Arctic Lakes Shrinking

Arctic warming could be behind a decrease in the number and size of Arctic lakes, say researchers from the University of Alaska Fairbanks and the University of California Los Angeles. Their study, appearing in Science, compares satellite photographs of Siberia taken in the 1970s to photographs from 1997-2004.

Researcher Larry Hinzman, from the University of Alaska Fairbanks, tracked the changes occurring to more than 10,000 large lakes over an area of 200,000 square miles. He also compared satellite data of tundra ponds on the Seward Peninsula in Alaska and found that the surface pond area there had decreased over the last 50 years. “This is the first paper that demonstrates that the changes we are seeing in Alaskan lakes in response to a warming climate is also occurring in Siberia,” said Hinzman. In the latest study, the total number of large lakes decreased by 11 percent. While many did not disappear completely, they shrank significantly. The overall loss of lake surface area was a loss of approximately 6 percent. In addition, 125 lakes vanished completely and are now re-vegetated.

The study’s lead author, Laurence Smith from UCLA, was surprised by the overall loss in surface water. “We were expecting the lake area to have grown with climate change,” said Smith. “And while it did do so in the north where the permafrost remains intact, lake area did not increase in the south where permafrost is warming.” In permafrost regions, summer thaw produces meltwater, which is typically unable to infiltrate into the ground because of the ice-rich frozen soils found in permafrost. Data gathered from the latest measurements indicate that warming temperatures lead to increased numbers of surface water bodies in the colder permafrost regions. However, the researchers believe that as the climate continues warming, even those lakes would eventually be susceptible to loss. “We expect areas of continuous permafrost to continue to thin and move steadily northward, resulting in the disappearance of more lakes,” said Smith.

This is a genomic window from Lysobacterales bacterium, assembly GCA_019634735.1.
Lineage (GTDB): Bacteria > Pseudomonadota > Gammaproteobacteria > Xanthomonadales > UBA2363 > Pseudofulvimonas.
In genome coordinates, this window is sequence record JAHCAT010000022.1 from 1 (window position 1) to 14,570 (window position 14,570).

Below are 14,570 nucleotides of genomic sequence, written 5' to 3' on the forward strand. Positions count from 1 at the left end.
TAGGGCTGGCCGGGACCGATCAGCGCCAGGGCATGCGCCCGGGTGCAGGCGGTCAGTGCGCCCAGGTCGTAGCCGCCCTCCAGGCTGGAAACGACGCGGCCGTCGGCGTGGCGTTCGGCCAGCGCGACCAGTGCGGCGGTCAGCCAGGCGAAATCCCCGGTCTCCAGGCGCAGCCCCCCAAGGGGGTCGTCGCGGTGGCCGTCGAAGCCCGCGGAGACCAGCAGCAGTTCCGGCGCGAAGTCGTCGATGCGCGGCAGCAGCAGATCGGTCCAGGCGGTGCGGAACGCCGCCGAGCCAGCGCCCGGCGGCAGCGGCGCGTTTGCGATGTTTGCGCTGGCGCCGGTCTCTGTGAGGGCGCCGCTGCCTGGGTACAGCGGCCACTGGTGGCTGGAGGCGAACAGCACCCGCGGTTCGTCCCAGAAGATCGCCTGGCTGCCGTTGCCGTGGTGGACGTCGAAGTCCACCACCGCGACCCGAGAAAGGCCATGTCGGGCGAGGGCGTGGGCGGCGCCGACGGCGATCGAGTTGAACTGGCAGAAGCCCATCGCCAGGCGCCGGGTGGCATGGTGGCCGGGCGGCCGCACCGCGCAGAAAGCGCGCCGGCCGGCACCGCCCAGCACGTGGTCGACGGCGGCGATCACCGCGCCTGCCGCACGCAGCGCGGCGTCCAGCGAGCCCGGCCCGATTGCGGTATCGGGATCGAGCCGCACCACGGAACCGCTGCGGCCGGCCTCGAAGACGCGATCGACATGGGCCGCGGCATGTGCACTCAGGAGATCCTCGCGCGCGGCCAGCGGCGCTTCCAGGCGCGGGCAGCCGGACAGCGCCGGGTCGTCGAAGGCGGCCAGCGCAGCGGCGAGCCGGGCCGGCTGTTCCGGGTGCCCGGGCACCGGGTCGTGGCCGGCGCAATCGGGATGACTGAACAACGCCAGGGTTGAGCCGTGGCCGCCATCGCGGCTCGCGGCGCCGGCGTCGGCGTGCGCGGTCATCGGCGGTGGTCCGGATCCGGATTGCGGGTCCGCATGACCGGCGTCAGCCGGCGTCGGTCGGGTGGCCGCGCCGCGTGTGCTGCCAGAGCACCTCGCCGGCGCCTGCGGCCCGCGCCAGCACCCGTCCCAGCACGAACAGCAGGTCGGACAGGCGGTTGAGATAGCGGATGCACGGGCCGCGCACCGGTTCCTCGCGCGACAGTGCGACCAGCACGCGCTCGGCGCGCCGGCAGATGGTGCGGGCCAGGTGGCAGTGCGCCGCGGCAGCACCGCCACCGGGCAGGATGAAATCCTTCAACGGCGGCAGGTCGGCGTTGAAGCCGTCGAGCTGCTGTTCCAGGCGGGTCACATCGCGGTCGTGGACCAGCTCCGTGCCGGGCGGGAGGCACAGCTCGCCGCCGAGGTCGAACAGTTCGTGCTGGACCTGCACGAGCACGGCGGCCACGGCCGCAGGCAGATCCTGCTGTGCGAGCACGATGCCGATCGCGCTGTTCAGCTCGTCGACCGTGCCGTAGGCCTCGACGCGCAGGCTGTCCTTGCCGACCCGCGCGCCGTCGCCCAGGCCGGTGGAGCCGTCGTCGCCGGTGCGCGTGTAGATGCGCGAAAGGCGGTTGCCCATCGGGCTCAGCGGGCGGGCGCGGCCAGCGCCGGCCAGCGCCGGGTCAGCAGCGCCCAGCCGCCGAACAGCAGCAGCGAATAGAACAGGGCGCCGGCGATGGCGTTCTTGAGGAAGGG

In regions with thin or discontinuous permafrost, surface soils become drier as the permafrost degrades. “The changing lakes are a consistent, measurable indication of the overall changes to hydrology in the Arctic,” said Hinzman. “The loss of surface water will inevitably impact local ecosystems, which will have a cascading effect. Changes could include loss of migratory bird habitat resulting in an effect on subsistence activities as well as changes to local and regional atmospheric conditions.”

Source: Media release – University of Alaska Fairbanks
Pic courtesy of UCLA

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